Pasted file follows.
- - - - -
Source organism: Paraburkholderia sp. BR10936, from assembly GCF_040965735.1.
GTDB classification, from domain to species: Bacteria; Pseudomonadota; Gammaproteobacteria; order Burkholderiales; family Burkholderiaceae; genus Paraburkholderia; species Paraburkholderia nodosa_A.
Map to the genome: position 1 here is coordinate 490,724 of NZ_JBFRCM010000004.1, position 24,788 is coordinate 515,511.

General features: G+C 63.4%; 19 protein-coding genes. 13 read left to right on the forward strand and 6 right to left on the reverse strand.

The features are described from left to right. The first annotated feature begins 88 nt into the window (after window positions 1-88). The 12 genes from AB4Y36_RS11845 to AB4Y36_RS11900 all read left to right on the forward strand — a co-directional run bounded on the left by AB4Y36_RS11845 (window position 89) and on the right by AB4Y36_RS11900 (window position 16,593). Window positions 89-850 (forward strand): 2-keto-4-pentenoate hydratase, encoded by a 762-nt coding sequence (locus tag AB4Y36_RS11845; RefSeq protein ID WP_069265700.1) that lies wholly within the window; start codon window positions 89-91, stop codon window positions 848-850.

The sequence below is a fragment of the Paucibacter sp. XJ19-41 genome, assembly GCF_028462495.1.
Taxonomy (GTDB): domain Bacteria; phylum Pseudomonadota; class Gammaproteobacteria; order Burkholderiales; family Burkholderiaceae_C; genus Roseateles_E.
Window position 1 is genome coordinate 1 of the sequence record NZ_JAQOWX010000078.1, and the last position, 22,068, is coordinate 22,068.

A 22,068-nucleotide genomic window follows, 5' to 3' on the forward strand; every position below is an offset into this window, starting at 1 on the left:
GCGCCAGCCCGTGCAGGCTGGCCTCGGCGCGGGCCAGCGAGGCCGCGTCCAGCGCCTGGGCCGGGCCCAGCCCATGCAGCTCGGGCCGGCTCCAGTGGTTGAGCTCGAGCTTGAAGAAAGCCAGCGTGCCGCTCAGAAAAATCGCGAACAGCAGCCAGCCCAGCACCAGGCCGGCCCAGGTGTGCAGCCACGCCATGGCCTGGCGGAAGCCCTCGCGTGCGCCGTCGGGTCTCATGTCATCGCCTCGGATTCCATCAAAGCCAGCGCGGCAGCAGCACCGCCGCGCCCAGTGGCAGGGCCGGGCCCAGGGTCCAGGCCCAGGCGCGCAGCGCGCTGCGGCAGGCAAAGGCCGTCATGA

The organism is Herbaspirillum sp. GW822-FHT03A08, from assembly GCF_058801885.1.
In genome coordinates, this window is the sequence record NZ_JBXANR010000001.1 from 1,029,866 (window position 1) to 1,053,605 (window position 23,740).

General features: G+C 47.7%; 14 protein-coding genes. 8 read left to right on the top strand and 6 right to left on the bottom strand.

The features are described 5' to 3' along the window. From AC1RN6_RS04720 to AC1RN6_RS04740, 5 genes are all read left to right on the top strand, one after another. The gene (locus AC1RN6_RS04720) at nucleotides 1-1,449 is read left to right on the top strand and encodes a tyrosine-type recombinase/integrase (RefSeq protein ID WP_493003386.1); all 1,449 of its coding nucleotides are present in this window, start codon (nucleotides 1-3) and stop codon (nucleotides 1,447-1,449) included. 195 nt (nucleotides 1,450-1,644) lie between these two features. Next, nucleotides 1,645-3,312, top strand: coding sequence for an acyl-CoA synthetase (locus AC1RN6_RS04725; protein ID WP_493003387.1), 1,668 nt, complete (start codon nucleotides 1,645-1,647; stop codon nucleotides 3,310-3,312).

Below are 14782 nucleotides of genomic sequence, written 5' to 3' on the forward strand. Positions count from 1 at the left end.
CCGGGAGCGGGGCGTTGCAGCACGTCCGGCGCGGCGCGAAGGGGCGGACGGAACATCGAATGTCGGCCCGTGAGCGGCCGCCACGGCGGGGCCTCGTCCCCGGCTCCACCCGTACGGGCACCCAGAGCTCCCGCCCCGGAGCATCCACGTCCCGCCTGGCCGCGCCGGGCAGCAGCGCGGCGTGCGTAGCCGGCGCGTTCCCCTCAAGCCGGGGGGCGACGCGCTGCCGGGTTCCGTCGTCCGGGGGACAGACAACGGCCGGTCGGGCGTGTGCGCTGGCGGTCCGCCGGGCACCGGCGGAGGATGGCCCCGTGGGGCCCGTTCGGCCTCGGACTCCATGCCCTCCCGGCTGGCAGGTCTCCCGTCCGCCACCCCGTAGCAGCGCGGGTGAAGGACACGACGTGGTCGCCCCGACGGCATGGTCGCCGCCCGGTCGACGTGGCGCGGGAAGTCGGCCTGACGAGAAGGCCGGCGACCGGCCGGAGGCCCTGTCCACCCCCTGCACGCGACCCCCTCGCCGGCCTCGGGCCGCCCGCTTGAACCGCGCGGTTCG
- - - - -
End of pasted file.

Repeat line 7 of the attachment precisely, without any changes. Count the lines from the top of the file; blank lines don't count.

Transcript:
Taxonomy (GTDB): domain Bacteria; phylum Pseudomonadota; class Gammaproteobacteria; order Burkholderiales; family Burkholderiaceae_C; genus Roseateles_E.